Also by this author: Will Grayson, Will Grayson, Paper Towns
Published by Penguin on 2008-08-14
Genres: Adolescence, Friendship, Social Issues, Young Adult
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The award-winning, genre-defining debut from #1 bestselling author of The Fault in Our Stars Winner of the Michael L. Printz Award Los Angeles Times Book Prize Finalist New York Times bestseller Before. Miles “Pudge” Halter is done with his safe life at home. His whole life has been one big non-event, and his obsession with famous last words has only made him crave “the Great Perhaps” even more (Francois Rabelais, poet). He heads off to the sometimes crazy and anything-but-boring world of Culver Creek Boarding School, and his life becomes the opposite of safe. Because down the hall is Alaska Young. The gorgeous, clever, funny, sexy, self-destructive, screwed up, and utterly fascinating Alaska Young. She is an event unto herself. She pulls Pudge into her world, launches him into the Great Perhaps, and steals his heart. Then. . . . After. Nothing is ever the same.
As a YA fan I feel a bit ashamed that I have never read any John Green before. As I have 3 copies of Looking For Alaska kicking around my humble abode, I thought it might be prudent to read this Printz award winner, so I can have some street cred as a YA fan.
The plot of Looking for Alaska by John Green centers around Miles “Pudge”. He ends up going to boarding school in Alabama and making an interesting group of new friends. There’s lust, alcohol, swears, and pranks. Miles is kind of a dork, but my kind of dork.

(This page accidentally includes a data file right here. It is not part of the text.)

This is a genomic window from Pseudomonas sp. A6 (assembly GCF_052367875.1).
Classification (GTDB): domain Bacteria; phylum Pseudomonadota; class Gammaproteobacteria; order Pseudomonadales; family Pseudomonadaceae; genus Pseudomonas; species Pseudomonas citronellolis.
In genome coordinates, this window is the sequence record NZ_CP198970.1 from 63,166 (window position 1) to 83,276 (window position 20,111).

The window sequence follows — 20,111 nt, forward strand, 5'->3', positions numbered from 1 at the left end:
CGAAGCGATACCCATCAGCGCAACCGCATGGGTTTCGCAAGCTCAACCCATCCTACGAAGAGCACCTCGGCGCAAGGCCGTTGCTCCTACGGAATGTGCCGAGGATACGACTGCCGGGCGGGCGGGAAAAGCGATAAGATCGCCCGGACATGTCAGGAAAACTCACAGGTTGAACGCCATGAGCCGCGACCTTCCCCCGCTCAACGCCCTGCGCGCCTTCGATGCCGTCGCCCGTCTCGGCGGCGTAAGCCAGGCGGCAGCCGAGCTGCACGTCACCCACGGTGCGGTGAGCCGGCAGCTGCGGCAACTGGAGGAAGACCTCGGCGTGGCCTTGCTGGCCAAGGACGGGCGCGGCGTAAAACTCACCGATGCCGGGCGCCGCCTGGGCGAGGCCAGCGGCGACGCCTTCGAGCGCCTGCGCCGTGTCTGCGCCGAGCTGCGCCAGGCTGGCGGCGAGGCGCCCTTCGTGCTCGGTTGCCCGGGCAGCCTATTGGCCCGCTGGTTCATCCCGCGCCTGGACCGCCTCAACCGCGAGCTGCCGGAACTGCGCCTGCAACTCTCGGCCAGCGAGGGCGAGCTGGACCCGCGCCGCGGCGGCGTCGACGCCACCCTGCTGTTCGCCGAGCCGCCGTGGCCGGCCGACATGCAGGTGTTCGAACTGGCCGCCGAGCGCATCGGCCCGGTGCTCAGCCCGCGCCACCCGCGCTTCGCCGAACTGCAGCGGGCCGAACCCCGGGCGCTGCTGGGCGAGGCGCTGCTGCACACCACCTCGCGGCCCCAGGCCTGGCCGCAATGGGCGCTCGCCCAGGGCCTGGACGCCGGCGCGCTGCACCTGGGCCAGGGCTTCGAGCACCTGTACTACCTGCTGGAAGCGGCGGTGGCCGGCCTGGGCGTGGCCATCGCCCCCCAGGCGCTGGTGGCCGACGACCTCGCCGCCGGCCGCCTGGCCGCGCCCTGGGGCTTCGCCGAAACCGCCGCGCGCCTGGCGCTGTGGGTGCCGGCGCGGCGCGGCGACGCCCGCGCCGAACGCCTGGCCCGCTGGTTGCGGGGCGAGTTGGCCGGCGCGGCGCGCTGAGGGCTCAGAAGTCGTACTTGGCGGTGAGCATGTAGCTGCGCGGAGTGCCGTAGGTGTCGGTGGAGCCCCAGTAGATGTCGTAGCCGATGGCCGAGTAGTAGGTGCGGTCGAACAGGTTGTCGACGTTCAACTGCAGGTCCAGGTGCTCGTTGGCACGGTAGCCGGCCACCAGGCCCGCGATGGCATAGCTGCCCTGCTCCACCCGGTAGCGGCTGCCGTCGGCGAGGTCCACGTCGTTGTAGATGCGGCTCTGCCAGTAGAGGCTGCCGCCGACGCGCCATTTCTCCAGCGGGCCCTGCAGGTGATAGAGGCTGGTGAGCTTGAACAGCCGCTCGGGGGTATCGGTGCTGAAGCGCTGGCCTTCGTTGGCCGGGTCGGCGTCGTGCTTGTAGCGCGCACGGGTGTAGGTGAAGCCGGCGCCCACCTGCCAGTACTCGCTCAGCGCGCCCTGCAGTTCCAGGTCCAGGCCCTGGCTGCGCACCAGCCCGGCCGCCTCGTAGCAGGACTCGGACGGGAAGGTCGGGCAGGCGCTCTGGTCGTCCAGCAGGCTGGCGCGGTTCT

I thought Miles was interesting with the whole last words obsession. One of my favorite lines from this book wasn’t actually penned by John Green, but spoken by Rabelais “I go to seek a great perhaps.” It was interesting to see Miles go from being kind of a boring unconfident guy, to really blossoming. I do enjoy dynamic characters quite a bit.
The supporting characters of Looking For Alaska by John Green rocked too! There was the Colonel, who was personally my favorite character. Watch for the scene of him at the basketball game, it’s hilarious. There was also Alaska, whom was kind of a bitch, but at the same time we get to learn why she’s so…odd in the end. Personally, I liked reading about Alaska, but she’s definitely not the kind of girl I’d be friends with in real life. Interesting how we come across all sorts of people in fiction whom we’d probably not go out of our way to meet IRL.
The writing definitely flows and I certainly liked the layout where the first half the sections/chapters are labelled with the amount of days before a certain event, and then the pages after are labelled with day after the event. I know with the writing, I certainly laughed aloud because I could relate, especially to a scene where some characters, ah, fumble and it’s really just awkward. As an awkward person, I can appreciate when other people are awkward. Also, there are parts of Looking For Alaska which did make me feel tight-chested because yeah, it’s sad.
While reading Looking For Alaska, you ought to drink some strawberry snapple. It’s non-alcoholic and yummy and well, a not-so-close alternative to the strawberry wine mentioned within Looking For Alaska.